The inability to sleep is something experienced by over 50 million people in the US at some point in their lives. With chronic insomnia affecting over 10% of the afflicted, there is a constant need for sleep aids, from drugs to unconventional aids and practices.
In recent times, autonomous sensory meridian response (ASMR) has been explored by an increasing number of insomniacs, with many swearing by its ability to help them fall asleep more often than not. The phenomenon has seen the posting of countless videos on YouTube and other websites, along with a growing following. But, what is ASMR and does the ‘tingling in the head’ sensation it produces actually work in curing insomnia?
What is ASMR?
Well, while ASMR does not have a definitive definition, its triggers are able to bring about what are described as tingling feelings in the head that relax the mind and induce sleep. The triggers vary from ASMR female whispers to paper crumpling scenes in many ASMR YouTube videos. Not everyone is able to experience ASMR but the common belief is that people who don’t have not yet found their trigger. Additionally, it is believed that most people have experienced ASMR as babies.
How does it work?
Currently, there is no major scientific study to explain how ASMR works but anecdotal evidence, supported by many who have experienced better sleep after watching ASMR videos, suggests that it might be linked to serotonin release in the brain. It would seem as if some people are able to become aware of the feel good sensation that results from the release of this hormone, which provides a relaxing enough effect to allow them to fall asleep.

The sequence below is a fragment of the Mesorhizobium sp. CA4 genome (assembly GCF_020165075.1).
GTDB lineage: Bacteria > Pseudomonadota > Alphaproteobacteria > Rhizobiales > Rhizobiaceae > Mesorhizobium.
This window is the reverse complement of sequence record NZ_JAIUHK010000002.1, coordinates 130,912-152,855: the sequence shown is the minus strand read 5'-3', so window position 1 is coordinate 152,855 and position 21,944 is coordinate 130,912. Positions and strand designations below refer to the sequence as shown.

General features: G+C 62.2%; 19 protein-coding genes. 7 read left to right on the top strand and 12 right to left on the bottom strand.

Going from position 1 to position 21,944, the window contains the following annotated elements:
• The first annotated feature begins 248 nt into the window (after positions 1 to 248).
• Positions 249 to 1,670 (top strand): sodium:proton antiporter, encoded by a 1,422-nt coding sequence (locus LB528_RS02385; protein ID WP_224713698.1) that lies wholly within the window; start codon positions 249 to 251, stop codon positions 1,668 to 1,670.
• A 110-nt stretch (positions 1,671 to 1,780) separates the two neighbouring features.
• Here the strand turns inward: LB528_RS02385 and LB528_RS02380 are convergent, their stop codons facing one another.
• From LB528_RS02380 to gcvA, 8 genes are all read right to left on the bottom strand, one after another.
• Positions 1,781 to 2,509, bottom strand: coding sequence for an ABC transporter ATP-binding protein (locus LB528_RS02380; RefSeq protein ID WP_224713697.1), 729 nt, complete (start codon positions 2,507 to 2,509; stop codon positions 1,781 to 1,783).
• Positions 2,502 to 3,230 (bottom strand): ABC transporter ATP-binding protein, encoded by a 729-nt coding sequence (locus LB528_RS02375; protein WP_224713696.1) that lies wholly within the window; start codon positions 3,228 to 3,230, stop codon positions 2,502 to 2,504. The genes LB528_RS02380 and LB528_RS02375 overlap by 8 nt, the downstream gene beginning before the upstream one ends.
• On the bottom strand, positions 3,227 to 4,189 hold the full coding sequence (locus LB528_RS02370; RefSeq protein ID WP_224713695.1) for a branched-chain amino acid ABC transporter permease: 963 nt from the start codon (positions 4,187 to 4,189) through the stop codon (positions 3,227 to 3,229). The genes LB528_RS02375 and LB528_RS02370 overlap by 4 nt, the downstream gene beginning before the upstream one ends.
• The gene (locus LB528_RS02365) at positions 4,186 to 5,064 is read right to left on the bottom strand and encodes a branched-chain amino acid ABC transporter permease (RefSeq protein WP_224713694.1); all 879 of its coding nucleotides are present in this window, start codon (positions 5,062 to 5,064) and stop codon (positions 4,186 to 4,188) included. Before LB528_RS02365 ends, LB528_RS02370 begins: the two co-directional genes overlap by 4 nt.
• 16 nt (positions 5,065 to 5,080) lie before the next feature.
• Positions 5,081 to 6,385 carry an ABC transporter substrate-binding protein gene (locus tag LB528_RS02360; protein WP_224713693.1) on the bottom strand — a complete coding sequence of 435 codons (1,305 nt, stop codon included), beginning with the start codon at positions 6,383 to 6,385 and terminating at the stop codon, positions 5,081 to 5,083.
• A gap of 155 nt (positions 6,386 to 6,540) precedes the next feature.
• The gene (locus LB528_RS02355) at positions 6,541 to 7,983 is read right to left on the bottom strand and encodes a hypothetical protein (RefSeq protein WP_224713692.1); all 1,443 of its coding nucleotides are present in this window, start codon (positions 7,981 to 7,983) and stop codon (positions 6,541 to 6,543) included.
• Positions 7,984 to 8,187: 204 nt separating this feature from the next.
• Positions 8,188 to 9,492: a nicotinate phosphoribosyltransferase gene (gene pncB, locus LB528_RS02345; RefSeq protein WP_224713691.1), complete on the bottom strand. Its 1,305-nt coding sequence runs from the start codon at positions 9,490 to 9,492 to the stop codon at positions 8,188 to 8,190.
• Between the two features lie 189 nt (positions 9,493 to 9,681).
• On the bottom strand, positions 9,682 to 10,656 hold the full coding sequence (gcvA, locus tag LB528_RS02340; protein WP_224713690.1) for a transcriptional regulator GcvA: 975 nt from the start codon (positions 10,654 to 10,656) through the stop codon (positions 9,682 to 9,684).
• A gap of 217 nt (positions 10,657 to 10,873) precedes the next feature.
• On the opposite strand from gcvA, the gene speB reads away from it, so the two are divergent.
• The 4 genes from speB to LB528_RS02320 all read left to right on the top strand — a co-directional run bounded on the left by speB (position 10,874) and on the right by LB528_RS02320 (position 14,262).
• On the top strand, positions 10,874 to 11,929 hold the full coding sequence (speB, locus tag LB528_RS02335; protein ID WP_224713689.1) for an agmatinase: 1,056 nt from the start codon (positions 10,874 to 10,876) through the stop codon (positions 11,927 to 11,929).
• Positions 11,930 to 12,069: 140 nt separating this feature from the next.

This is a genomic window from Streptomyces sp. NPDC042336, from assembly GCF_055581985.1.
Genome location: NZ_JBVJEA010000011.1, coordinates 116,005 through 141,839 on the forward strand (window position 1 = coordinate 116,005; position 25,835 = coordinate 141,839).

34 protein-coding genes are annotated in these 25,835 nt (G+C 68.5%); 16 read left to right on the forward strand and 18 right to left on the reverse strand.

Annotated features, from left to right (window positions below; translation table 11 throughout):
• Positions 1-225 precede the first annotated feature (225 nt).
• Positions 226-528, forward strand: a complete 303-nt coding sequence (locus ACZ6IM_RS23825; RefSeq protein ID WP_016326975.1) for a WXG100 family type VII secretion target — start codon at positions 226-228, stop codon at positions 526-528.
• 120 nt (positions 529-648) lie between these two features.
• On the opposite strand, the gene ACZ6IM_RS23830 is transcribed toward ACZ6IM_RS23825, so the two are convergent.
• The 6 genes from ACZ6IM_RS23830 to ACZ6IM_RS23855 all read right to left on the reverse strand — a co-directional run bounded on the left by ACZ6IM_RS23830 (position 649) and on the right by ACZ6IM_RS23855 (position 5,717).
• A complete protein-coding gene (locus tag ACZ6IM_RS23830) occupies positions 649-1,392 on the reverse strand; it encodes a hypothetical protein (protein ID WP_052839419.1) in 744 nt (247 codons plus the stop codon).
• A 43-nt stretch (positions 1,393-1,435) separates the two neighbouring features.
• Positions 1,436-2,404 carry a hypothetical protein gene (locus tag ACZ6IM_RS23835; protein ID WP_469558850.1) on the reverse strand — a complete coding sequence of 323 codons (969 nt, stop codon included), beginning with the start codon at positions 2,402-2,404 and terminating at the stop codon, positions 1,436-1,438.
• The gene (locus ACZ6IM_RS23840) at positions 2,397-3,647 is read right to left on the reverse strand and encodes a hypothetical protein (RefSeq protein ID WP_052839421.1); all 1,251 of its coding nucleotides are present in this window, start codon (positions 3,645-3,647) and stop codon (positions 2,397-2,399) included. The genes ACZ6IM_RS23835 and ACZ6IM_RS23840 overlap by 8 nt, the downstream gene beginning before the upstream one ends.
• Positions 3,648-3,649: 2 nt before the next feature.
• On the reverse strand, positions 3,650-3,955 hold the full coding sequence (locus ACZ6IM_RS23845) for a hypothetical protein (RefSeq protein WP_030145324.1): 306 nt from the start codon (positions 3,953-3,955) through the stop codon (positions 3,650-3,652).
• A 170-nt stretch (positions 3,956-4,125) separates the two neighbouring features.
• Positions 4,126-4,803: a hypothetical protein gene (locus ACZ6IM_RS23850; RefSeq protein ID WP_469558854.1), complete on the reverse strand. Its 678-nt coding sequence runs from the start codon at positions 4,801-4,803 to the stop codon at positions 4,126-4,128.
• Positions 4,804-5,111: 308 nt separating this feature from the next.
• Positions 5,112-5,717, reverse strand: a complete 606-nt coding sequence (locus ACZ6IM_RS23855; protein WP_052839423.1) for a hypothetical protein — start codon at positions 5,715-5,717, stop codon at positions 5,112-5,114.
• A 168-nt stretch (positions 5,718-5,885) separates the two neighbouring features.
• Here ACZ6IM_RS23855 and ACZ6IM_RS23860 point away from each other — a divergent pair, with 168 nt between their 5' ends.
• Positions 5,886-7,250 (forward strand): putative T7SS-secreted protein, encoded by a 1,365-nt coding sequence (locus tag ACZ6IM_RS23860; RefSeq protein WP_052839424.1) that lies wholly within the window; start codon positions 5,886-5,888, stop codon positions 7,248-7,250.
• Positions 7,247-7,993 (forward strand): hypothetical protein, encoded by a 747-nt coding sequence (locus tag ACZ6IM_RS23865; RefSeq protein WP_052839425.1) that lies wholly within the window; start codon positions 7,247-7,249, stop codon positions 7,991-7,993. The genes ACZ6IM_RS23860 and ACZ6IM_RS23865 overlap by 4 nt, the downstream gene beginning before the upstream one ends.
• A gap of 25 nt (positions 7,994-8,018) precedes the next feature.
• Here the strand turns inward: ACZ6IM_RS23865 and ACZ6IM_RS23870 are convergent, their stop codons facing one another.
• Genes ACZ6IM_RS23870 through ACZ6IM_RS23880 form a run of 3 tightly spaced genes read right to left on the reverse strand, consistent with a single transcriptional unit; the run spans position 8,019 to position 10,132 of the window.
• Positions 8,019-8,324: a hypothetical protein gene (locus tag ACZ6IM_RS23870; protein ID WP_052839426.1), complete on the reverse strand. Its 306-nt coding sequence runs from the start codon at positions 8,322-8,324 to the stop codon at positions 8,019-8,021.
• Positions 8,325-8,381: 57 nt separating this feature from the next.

Another theory in existence about the possibility of ASMR in treating insomnia is that ASMR triggers, many of which are based on sounds, can sensitize the body to the point where it experiences mild seizures. These seizures mimic relaxing sleep, curing insomnia in the process.
Want to try ASMR?
If you suffer from insomnia, however mild or severe, trying out ASMR is pretty easy. To begin with, Googling ASMR will take you to hundreds of videos on YouTube and other online platforms that are laced with ASMR triggers. The key is to find one that produces the all-important head tingles, also called brain orgasms, which can trigger the kind of sleep you might be looking for.
Among the most popular videos that many sufferers of insomnia have said helped them finally get restful sleep include ASMR whisper videos; videos with various sound effects, including scratching, clicking, and tinkling; and videos with people who have foreign accents. In addition to videos, ASMR sleep relaxation can also be triggered by receiving personal attention, such as having your hair cut or having someone play in your hair or rub the back of your neck.
Have you tried ASMR for your insomnia situation as yet? Maybe you’ve had a head tingling feeling in the past but didn’t think much about it or thought it could have any effect on your inability to sleep. Whatever the case, there is really no harm in trying. So, the next time you find it difficult to sleep, why not try an ASMR relaxing video and see what happens?